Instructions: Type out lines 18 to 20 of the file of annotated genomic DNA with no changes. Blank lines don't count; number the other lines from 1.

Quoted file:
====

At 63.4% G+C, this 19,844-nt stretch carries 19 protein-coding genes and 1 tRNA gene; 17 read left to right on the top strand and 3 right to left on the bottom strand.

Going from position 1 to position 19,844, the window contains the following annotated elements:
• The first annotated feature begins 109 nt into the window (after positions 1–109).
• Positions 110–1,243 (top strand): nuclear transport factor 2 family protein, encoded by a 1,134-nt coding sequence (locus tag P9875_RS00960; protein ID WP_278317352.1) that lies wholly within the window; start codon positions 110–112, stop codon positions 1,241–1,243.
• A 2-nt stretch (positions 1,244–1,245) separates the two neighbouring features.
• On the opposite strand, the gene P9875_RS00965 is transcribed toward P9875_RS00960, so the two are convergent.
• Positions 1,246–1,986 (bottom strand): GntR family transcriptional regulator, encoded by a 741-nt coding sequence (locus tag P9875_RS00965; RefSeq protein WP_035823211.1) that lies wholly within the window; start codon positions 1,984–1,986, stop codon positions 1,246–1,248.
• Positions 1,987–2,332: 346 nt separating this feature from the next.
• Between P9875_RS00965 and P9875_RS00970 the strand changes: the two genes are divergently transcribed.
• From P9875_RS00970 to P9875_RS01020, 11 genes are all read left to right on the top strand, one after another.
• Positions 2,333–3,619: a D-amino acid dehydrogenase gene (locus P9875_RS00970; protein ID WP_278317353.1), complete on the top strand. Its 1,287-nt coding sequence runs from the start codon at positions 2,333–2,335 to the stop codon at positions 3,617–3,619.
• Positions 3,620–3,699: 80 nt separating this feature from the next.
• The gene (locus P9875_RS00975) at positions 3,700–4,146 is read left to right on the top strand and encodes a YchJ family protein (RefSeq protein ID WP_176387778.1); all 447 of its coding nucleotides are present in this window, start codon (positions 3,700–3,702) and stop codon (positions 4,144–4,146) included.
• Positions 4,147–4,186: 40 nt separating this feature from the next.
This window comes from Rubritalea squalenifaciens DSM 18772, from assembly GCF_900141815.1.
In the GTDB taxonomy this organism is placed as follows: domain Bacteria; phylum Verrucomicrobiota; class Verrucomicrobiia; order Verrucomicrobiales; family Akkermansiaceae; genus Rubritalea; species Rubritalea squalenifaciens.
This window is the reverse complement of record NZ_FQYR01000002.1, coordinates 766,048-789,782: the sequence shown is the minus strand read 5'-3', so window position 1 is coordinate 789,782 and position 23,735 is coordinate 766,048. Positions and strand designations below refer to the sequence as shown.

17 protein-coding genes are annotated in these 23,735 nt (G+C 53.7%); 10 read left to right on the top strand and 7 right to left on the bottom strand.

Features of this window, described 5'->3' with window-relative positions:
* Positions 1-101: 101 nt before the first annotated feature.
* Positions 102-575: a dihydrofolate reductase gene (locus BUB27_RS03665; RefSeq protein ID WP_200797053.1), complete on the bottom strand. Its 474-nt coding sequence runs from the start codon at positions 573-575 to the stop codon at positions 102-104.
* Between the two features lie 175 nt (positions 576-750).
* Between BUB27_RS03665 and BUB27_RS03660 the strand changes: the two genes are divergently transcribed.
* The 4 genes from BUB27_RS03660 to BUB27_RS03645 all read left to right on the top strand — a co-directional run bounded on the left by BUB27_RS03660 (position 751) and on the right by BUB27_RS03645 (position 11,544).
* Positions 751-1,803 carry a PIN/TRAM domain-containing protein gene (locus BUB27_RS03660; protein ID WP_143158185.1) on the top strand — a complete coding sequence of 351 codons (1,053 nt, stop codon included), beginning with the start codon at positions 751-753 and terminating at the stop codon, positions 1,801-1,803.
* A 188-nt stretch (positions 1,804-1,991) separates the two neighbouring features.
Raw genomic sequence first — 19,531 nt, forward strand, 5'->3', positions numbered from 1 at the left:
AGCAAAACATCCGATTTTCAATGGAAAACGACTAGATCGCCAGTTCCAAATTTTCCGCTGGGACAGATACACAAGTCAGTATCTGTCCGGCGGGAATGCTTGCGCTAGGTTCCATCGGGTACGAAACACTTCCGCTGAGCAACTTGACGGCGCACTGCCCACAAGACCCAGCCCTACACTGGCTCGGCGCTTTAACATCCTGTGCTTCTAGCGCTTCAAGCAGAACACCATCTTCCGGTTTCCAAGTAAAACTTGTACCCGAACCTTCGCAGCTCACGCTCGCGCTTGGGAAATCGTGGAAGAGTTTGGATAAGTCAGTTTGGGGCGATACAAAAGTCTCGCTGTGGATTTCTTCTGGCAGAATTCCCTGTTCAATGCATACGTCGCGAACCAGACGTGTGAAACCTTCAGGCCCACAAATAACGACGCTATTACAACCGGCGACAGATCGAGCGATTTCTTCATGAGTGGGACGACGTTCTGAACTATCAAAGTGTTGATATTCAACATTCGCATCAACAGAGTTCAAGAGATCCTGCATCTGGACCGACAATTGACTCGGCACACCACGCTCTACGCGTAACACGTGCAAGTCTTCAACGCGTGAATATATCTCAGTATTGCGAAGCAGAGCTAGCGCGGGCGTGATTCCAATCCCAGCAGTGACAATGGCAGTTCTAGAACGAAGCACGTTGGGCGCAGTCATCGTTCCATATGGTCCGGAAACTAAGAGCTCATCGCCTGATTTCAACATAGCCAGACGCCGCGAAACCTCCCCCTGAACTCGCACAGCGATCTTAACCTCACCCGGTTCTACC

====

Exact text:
17 protein-coding genes are annotated in these 23,735 nt (G+C 53.7%); 10 read left to right on the top strand and 7 right to left on the bottom strand.

Features of this window, described 5'->3' with window-relative positions:
* Positions 1-101: 101 nt before the first annotated feature.